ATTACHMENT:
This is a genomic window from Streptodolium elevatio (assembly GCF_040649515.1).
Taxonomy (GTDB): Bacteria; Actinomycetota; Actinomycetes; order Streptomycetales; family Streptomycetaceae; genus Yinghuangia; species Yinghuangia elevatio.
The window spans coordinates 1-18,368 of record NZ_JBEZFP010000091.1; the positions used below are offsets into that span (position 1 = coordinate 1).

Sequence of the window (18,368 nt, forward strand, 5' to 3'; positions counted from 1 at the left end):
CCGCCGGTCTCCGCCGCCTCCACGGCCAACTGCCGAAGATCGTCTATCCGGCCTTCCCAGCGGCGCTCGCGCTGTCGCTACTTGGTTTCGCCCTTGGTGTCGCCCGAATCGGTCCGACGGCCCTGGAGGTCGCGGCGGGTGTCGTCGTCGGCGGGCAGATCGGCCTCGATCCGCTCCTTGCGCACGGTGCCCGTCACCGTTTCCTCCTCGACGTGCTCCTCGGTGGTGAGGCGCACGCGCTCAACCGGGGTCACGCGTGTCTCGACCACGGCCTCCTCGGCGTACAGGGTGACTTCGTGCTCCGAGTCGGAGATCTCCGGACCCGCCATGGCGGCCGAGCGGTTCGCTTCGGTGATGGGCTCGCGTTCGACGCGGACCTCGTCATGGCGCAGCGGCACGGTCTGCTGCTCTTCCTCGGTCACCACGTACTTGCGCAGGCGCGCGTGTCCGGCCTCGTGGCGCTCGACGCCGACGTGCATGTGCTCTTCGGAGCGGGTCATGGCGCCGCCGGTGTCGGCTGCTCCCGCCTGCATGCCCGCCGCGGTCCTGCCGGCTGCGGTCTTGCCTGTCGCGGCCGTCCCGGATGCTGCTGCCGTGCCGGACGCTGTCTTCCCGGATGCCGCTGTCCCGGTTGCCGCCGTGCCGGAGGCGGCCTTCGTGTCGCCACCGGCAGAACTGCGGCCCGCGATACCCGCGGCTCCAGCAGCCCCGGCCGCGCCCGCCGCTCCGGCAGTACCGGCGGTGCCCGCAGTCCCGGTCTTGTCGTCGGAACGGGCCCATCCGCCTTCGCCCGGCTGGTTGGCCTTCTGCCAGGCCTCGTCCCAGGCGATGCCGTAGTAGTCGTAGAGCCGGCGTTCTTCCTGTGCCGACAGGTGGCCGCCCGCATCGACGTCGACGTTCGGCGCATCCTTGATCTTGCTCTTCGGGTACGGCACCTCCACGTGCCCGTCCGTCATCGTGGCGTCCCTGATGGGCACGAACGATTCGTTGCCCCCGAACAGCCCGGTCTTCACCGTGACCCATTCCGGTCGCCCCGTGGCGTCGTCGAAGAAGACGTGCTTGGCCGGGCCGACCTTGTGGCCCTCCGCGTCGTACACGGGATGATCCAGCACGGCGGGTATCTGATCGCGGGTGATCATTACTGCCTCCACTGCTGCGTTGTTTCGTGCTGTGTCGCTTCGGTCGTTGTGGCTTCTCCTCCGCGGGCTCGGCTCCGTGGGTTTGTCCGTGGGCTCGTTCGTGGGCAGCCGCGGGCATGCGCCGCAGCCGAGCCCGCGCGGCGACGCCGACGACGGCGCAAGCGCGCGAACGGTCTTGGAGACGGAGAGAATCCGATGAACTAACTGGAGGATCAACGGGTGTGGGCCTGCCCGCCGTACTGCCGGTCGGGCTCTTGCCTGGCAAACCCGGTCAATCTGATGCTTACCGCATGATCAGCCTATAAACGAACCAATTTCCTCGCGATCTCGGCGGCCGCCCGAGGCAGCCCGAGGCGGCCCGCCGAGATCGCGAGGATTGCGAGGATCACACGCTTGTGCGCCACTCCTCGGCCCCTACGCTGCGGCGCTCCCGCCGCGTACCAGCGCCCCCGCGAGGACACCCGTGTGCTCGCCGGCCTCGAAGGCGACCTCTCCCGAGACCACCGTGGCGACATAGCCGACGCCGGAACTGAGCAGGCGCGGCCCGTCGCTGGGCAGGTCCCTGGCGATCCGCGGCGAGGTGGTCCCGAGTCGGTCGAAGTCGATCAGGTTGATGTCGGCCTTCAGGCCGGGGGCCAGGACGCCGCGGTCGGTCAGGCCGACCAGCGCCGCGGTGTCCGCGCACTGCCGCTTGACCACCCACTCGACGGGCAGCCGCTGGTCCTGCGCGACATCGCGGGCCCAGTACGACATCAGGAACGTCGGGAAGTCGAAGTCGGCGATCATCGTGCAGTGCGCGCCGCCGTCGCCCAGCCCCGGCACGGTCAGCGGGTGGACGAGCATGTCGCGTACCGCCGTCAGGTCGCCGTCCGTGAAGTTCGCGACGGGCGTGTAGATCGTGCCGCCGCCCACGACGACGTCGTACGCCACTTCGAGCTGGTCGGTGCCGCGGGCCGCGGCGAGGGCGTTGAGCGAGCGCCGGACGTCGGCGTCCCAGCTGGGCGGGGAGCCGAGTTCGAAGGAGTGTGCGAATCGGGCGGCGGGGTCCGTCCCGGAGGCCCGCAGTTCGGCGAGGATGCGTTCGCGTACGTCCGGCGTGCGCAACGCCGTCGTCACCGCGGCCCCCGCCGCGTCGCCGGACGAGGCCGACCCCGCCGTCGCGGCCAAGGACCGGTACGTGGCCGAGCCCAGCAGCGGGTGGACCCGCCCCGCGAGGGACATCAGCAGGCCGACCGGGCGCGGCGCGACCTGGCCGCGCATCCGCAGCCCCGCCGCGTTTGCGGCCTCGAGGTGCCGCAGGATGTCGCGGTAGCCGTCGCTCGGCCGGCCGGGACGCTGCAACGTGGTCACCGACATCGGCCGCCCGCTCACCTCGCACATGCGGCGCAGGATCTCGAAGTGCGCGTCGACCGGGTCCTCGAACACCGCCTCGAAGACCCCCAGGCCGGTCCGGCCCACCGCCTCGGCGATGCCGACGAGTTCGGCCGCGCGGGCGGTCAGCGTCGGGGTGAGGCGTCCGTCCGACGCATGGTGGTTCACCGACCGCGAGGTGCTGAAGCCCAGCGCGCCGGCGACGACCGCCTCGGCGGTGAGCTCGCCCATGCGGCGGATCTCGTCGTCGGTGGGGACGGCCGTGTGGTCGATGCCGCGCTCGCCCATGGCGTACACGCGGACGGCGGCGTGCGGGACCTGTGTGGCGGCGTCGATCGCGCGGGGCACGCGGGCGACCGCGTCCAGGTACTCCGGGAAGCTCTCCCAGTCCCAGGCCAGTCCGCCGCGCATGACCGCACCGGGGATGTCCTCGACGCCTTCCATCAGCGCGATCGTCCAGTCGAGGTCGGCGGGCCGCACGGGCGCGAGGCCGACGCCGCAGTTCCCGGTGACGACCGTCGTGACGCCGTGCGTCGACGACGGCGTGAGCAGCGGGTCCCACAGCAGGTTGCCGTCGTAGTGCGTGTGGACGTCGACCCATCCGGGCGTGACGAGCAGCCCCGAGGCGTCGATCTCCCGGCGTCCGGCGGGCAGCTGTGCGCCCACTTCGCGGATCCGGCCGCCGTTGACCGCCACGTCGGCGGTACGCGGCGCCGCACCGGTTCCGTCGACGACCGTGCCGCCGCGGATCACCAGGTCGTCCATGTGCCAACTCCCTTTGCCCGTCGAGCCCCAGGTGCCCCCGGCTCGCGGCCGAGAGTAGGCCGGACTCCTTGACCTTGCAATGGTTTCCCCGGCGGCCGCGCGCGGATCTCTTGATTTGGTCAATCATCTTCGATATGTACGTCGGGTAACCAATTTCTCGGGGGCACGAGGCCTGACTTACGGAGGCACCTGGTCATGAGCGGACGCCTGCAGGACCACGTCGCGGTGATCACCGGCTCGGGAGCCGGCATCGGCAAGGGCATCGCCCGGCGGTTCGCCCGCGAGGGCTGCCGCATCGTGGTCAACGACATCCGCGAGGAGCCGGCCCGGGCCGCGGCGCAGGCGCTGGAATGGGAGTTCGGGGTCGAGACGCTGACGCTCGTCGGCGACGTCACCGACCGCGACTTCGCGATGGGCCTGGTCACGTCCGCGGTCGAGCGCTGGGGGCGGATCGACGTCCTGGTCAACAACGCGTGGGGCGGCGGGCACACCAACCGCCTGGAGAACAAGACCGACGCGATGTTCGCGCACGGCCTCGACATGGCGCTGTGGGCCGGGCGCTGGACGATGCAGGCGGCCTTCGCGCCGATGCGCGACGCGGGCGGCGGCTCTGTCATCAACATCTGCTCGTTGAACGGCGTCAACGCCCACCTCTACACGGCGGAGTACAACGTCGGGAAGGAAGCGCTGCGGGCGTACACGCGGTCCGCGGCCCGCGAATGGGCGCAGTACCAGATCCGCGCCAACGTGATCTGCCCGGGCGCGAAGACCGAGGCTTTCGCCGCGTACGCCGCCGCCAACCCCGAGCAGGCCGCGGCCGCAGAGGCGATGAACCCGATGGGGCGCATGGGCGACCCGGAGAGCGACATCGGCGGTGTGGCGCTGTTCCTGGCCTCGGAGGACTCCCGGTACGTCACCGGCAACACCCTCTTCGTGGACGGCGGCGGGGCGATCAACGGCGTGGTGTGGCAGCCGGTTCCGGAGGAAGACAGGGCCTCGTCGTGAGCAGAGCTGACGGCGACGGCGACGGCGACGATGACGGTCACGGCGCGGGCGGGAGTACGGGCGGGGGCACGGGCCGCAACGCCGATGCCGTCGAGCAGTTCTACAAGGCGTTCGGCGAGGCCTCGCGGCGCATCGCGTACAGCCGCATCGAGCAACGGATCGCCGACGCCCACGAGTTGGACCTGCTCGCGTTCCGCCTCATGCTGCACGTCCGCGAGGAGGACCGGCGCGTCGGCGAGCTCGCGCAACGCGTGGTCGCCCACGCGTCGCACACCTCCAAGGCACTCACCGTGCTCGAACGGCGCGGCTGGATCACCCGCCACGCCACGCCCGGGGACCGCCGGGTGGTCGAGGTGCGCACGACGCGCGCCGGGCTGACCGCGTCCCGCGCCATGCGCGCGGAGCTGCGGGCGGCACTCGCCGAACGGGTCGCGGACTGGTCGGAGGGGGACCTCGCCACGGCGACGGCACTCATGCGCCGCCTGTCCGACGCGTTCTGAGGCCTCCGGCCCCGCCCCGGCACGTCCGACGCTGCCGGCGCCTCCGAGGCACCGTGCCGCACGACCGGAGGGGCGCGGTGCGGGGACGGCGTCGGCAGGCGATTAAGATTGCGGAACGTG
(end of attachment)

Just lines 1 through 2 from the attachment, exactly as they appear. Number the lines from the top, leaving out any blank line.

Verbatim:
This is a genomic window from Streptodolium elevatio (assembly GCF_040649515.1).
Taxonomy (GTDB): Bacteria; Actinomycetota; Actinomycetes; order Streptomycetales; family Streptomycetaceae; genus Yinghuangia; species Yinghuangia elevatio.